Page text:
Ans. Value Points: — Mr. Hamel blamed himself and natives for neglecting French — got his flowers watered — had given a holiday when he wanted to go fishing — parents sent children to work — elders showed regret – sat quietly at the back of classroom — Mr. Hamel appealed that they hold fast to their language, a key to their freedom
Detailed Answer: One day Mr. Hamel told everyone that an order had come from Berlin that French would not be taught there any more. Among the listeners were village people, the former Mayor, the former Post master, and the old Hauser. He further told them that instead of French, German was going to be taught. That day, they were going to have their last lesson in French. Those words struck Franz like a thunderbolt. He had hardly learnt to read and write. He was sorry to have wasted his time. The same thought was passing through the minds of other village elders. Then, he praised his mother tongue. He said that French was the most beautiful, most logical and the clearest language in the world. He exhorted the people to stick to it. He assured them that if they held fast to their language, they would be able to get rid of the Prussian rulers. Their language was the key to their freedom from slavery. When the clock struck twelve, he tried to say something but he couldn’t. Then, he wrote in large letters on the blackboard, “Vive La France!”. Mr Hamel reproached himself for his students’ unsatisfactory progress.
Q. 6. How did Mr. Hamel display his love for French language? [Comptt., Set I,II , 2015]
What does Mr. Hamel tell about the significance and safeguarding of French language? How does he conclude his last lesson?
Ans. Mr. Hamel, while talking of the French language, said that it was the most beautiful, the clearest and the most logical language in the world. He said that they must guard it among them and never forget it because when the people are enslaved, as long as they hold fast to their language, it is as if they had the key to their prison. Then, Mr. Hamel opened a grammar book and read the lesson to the students. All he said seemed so easy. He had never explained everything with so much patience. After the grammar, they had a lesson in writing. He requested all of them to hold fast to their language and culture for only their language could get them freedom. The moment they lost their language, they would be colonized forever. Mr. Hamel had new copies for the students, written in a beautiful round hand “France, Alsace”. He had the courage to hear every lesson to the very last. He wanted to say something, but he could not, so he wrote on the black board “Vive La France”! and finally with the gestures of his hand he told the students that the class was dismissed and they could go.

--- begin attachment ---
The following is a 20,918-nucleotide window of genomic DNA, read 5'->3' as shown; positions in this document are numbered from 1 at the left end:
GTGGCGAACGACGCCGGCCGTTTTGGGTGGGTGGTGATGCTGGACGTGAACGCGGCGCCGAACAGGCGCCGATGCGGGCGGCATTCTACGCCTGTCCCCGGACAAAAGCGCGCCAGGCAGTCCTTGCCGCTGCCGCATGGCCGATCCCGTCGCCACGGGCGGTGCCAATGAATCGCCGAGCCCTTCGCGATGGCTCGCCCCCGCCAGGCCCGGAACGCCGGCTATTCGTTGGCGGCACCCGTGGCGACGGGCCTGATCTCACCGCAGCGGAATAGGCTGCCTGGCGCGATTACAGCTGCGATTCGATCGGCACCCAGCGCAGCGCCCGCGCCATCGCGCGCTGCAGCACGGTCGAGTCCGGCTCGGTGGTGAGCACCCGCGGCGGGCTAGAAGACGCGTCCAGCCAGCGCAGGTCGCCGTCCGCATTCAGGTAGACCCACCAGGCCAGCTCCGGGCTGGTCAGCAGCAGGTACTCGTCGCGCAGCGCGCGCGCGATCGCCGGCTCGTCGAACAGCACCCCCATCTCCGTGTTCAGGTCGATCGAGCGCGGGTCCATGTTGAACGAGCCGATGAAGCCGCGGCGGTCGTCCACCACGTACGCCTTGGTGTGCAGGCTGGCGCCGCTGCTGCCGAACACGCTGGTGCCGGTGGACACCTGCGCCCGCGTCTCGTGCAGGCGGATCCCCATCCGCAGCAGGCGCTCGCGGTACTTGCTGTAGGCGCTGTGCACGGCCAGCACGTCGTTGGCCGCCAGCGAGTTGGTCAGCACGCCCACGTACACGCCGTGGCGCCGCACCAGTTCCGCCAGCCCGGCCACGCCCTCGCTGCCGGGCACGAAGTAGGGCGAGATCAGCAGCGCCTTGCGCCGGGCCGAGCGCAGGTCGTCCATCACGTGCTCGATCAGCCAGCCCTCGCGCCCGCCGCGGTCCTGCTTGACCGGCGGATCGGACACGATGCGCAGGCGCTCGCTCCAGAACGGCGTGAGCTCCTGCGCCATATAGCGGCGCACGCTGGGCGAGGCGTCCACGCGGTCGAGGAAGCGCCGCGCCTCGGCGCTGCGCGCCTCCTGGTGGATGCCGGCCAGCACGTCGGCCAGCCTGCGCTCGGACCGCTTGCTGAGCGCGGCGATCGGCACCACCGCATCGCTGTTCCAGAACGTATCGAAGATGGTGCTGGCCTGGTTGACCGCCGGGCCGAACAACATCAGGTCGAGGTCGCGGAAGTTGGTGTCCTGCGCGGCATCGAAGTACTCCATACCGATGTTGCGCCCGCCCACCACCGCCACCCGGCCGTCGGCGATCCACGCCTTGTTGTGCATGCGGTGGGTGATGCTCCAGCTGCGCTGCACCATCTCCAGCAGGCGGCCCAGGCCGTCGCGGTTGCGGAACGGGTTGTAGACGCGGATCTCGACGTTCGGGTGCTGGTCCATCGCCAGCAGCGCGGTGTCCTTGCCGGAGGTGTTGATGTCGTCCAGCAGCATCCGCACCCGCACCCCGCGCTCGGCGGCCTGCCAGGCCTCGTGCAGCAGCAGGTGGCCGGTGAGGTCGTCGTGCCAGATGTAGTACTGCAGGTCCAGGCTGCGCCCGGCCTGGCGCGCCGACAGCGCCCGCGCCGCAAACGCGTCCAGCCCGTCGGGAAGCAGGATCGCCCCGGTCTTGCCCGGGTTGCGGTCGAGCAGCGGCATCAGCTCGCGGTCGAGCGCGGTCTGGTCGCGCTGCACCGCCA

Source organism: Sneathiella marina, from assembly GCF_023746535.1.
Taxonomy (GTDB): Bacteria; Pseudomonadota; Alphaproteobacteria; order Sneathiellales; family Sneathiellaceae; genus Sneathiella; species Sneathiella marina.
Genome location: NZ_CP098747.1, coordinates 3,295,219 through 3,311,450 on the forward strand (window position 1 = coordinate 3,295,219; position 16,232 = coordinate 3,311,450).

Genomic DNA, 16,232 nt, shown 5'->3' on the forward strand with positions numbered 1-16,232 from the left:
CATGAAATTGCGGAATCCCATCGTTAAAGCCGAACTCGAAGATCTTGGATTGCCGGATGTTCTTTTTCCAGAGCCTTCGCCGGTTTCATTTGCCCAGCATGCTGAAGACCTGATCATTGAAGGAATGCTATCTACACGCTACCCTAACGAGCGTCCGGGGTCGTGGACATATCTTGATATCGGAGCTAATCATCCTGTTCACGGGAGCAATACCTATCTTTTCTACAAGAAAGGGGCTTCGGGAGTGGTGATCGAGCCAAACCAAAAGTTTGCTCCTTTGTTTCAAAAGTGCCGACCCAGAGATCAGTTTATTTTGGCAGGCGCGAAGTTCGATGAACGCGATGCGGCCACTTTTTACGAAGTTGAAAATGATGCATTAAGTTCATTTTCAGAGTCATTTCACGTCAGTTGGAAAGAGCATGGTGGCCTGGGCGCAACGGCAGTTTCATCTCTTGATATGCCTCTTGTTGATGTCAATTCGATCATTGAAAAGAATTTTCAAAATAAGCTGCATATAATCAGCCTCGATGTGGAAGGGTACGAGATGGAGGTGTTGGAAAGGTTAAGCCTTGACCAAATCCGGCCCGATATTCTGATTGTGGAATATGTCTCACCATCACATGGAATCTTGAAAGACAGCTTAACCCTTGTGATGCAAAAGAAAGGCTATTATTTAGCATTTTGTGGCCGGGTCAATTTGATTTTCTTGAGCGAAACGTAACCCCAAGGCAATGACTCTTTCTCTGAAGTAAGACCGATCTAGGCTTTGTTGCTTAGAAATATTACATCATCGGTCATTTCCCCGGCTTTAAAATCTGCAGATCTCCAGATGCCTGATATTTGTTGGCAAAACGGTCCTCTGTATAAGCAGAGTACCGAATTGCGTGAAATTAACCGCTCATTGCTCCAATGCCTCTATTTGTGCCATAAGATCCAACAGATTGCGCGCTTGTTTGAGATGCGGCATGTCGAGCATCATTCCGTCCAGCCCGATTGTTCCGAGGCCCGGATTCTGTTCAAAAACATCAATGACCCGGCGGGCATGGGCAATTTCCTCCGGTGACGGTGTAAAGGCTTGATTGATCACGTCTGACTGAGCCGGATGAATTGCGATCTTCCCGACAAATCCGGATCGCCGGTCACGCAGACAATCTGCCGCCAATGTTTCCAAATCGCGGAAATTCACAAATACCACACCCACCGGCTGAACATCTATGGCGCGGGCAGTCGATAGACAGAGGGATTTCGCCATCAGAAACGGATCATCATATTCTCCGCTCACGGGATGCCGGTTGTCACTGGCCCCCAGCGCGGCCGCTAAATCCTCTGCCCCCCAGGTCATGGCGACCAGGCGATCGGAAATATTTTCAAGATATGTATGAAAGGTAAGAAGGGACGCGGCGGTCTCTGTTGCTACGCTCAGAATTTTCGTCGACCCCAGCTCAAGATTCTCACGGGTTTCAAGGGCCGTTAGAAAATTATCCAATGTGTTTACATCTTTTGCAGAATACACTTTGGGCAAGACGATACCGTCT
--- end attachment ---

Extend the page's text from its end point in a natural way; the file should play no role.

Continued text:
Q. 7. Everybody during the last lesson is filled with regret. Comment. [Outside Delhi Set I, 2015]
Ans. Content : Expression grammatical accuracy, appropriate words and spelling [1½] coherence and relevance of ideas and style [1½] Value Points : Regret in Franz : – wished he had attended classes more often – paid more attention. – found lessons more interesting. The village people regretted : – they had paid less heed to learning their language. – for not letting their wards go to school more often. Mr. Hamel: – for sending his students to water flowers. – giving students a holiday when he wanted to go fishing. Detailed Answer : Yes, it is true that everybody in the Last Lesson is filled with regret. We begin with the narrator. As soon as he heard that it was his last lesson of French, he immediately realised the value of learning French and wished he had done his studies properly. He even wished he had learnt his participles properly.
Mr. Hamel, the teacher regretted that he did not devote all his time in teaching them French. There were times when he had given them a day off as he had gone fishing or he had sent them to water his plants. Now, he wished he had utilized each of those moments.
The villagers and the elderly people of the village also regretted that they had never made an effort to study. They all sat on the last benches in the last class of Mr. Hamel wishing that they had not wasted their time earlier and had studied.
Q. 8. What shows Mr. Hamel’s love for the French language? [Foreign, Set-I, II & III, 2014]
How did Mr. Hamel say farewell to his students and the people of the town? [Outside Delhi Set-I, II & III, 2012]
Ans. Value Points : was filled with emotions/taught them all he could on that one day/blamed himself, for the children not being good in French/told them about the richness of the French language and insisted upon people to old fast to their mother tongue/wrote with tears in his eyes -Vive-La-France.
Detailed Answer: On his last day at school, Mr. Hamel wore his best clothes. He was emotional and serious. He mounted his chair and in a grave and gentle tone, said that this was his last lesson and that an order had come from Berlin that now only German would be taught in the schools of Alsace and Lorraine. Then, he went on to talk about the French language.He made the villagers realize the importance of their language. He spoke about the beauty of it. He expressed his dismay that the whole population of Alsace was responsible for neglecting their mother tongue. He called upon them to guard it among themselves and never forget it. Their language was the key to their unity and liberation.
He, then, read the grammar lesson and later had a lesson in writing. That day, he gave out new copies on which it was written France, Alsace. He heard every lesson. When the clock struck twelve, he started to say something but his throat was choked. In the end, he turned to the blackboard and wrote as large as he could. ‘‘Vive La France!’’He, then, stopped and leaned his head against the wall and made a gesture which said ‘‘School is dismissed, you may go.’’